The loss of pole position on the trend board for the Congress was never regained till the end of April, well into the polling season. Akshay Kumar’s interview of Prime Minister Narendra Modi, and Modi’s Varanasi rally continued the momentum that chowkidar had set forth. In fact, chowkidar was one of the most enduring topics of conversation among Indians in the past four months—first due to the Congress and subsequently due to the BJP. Nationalism and surgical strikes mostly dropped off the charts by mid-March, but chowkidar endured.

Art of gaming a trend

Beyond chowkidar, the other two trends which had immense staying power were #GoBackModi and #TNWelcomesModi—an indicator of what happens when vested actors try to game the levers of audience attention in the age of social media.

South India’s frustration with Modi has been evident in a number of large-scale surveys, and obviously it has left a deep footprint on Twitter too. Since the summer of 2018, every time Modi has ventured southward, particularly to Tamil Nadu, the hashtag #GoBackModi has trended. Suddenly, a few months ago, the competing hashtag, #TNWelcomesModi, began vying for attention.

Over the past four months, both #TNWelcomesModi and #GoBackModi repeatedly trended—strangely, at a frequency that dwarfed even the New Zealand mosque shooting, which in terms of scale of engagement (number of tweets) was much larger, and was also a much more organic trending topic. This suggests a concerted effort to aggressively trend these particular pro- and anti-Modi topics, rather than it being an outcome of ordinary user activity.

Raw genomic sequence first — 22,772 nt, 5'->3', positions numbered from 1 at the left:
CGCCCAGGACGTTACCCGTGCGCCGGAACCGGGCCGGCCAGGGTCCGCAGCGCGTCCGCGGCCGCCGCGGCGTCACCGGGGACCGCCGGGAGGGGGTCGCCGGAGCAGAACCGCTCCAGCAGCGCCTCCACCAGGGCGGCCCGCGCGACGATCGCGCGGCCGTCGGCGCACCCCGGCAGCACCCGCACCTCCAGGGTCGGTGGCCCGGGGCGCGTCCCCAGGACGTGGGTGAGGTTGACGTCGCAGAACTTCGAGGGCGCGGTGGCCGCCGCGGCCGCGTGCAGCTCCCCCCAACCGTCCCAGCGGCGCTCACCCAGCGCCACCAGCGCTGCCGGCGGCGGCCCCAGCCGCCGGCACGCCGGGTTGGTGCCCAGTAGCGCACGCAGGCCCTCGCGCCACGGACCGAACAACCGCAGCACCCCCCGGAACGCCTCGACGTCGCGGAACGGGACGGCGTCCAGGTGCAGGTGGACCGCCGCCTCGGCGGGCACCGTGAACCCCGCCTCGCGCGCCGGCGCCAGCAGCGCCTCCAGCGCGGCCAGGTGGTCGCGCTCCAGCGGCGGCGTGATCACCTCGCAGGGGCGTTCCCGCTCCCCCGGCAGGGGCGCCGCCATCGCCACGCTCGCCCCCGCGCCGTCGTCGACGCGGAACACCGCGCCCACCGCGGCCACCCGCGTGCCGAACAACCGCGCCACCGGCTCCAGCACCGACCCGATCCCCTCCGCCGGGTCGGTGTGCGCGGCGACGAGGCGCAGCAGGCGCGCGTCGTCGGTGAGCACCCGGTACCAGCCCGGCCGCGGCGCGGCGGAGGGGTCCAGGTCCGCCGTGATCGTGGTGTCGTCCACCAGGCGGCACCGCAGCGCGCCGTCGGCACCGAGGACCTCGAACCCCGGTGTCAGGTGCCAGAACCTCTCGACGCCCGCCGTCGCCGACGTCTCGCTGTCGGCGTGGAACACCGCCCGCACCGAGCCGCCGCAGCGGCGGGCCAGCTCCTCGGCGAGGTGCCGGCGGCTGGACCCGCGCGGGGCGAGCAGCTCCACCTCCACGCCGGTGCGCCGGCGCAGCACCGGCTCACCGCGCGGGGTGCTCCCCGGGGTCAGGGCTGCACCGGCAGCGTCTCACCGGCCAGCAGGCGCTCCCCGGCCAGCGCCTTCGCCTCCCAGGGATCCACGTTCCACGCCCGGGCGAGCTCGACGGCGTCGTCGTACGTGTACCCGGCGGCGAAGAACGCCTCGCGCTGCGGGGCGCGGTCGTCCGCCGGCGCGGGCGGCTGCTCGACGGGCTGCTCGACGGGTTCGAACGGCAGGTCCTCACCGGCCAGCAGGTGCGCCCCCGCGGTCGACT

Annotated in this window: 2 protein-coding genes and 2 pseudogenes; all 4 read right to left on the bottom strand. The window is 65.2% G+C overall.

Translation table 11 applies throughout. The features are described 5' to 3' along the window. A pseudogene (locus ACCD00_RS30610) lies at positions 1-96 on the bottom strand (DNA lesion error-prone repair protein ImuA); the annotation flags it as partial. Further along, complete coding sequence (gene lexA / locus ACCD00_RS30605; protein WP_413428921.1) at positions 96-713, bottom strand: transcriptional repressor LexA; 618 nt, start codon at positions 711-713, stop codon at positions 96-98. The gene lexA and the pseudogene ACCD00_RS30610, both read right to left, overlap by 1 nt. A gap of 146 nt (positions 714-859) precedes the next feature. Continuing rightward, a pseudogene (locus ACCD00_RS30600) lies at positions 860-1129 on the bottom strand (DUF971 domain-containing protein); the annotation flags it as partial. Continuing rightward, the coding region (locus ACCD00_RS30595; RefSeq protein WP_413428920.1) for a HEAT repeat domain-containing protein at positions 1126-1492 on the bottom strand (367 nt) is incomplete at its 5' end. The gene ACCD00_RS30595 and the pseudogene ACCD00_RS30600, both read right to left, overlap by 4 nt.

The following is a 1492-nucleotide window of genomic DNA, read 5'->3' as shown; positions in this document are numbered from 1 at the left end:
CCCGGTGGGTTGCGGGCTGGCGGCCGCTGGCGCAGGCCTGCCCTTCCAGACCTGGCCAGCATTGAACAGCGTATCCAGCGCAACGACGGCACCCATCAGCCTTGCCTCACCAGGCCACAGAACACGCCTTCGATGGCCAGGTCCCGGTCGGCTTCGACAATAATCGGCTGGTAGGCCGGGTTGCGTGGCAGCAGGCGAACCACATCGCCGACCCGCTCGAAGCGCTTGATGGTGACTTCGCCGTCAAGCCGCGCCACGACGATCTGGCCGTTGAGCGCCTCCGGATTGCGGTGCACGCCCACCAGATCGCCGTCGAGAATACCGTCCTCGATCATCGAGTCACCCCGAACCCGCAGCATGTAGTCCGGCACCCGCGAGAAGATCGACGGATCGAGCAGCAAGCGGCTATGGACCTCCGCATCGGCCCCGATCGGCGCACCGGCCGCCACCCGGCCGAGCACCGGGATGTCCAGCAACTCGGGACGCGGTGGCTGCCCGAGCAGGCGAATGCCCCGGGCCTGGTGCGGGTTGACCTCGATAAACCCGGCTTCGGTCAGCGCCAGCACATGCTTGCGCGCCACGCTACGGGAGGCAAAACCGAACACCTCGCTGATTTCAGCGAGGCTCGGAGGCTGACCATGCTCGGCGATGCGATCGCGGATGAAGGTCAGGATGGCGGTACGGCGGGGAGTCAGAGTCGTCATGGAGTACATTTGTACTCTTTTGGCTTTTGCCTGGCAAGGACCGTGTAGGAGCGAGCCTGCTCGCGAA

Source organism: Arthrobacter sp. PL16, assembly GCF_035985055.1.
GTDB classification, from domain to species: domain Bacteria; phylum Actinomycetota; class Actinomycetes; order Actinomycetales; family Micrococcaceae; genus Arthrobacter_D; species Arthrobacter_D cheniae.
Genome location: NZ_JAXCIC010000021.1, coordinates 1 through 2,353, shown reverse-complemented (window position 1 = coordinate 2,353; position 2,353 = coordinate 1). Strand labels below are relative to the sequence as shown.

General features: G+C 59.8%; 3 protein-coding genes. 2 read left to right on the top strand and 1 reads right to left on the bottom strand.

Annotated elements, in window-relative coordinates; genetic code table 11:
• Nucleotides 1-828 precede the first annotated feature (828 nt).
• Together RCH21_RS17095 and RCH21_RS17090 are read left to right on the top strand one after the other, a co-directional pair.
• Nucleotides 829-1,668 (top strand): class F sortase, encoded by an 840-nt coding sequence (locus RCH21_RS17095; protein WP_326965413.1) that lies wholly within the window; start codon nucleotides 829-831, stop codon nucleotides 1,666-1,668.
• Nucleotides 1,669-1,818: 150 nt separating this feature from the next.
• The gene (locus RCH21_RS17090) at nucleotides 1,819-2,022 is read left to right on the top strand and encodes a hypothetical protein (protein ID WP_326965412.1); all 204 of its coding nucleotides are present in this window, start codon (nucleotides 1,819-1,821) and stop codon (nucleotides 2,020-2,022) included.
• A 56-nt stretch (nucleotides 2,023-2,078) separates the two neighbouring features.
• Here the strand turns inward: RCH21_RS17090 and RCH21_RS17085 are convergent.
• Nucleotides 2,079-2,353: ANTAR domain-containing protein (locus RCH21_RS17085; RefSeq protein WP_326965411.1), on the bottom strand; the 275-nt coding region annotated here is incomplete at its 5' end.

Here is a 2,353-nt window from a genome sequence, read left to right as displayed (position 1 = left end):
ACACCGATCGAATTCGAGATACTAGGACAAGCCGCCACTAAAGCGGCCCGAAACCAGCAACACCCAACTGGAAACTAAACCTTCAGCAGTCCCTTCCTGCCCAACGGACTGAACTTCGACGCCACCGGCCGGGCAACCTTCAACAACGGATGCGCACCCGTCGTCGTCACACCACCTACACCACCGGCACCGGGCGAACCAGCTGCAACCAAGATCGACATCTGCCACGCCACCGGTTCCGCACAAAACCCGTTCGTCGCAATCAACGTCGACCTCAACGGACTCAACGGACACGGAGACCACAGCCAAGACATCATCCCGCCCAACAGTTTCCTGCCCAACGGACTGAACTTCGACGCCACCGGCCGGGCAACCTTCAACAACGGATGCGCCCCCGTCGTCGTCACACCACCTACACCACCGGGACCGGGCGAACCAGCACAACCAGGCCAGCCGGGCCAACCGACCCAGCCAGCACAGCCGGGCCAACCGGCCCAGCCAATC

A recent report by the US-based think-tank Digital Forensic Research Lab also singles out these two trending hashtags as the handiwork of “record-breaking level of automation" fuelled by bots. Among the two, #TNWelcomesModi seemed to be far more driven by automated traffic than the anti-Modi messaging, the report added. The instances of bot-driven trending are an important warning because, sometimes, momentary trends end up guiding media coverage.

Ultimately, all political parties seem to be indulging in a strategy of crafted hashtags that have sudden spikes in use followed by their disappearance from Twitter. For instance, there were a total of 45 widely trending hashtags from the Modi camp in just April 2019—with names such as #DeshModiKeSaath, #ModiHiAayega, #BharatBoleNaMoNaM, #BharatKaGarvModi, #AayegaToModiHi, which all received significant boosts in Twitter traction during short periods before passing on to the next hashtag.

Ironically, this strategy has long been employed by the spiritual cult, Dera Sacha Sauda, which trends almost every week on Twitter using hashtags with Gurmeet Ram Rahim in them such as #NurtureBirdsSaysStRamRahim and #CleanEarthCampaignByStMSG.

In conclusion

Despite the daily din of politics, and even in the middle of an important national election, the most significant topics that most Indians on Twitter care about on an average day are entirely non-political. They are: entertainment and greetings. The large-scale trend analysis shows that Indians love to greet each other, even about days of the week. Tags like #MondayMotivations and #TuesdayThoughts invariably outperform most political issues on any given week. For instance, #MondayMotivation, #TuesdayThoughts, #WednesdayWisdom, and #FridayFeeling consistently outperformed chowkidar and nationalism.

The top 20 trending non-entertainment tags give us a sense of what the mood of the nation has been since January. The New Zealand terror attack had, by far, the highest level of trending among various subjects, getting much higher traction than even Pulwama or Balakot.

Besides the year-opening greetings week, mid-February was the only period when entertainment was less significant than a political topic, and it took a major terror attack to move social media, if only for a week. Despite all the polarized political discourse and shrill chest beating about nationalism, on an average day, the nation may not really want to know. It is too busy with that #FridayFeeling.

The authors are social media researchers based in Bengaluru.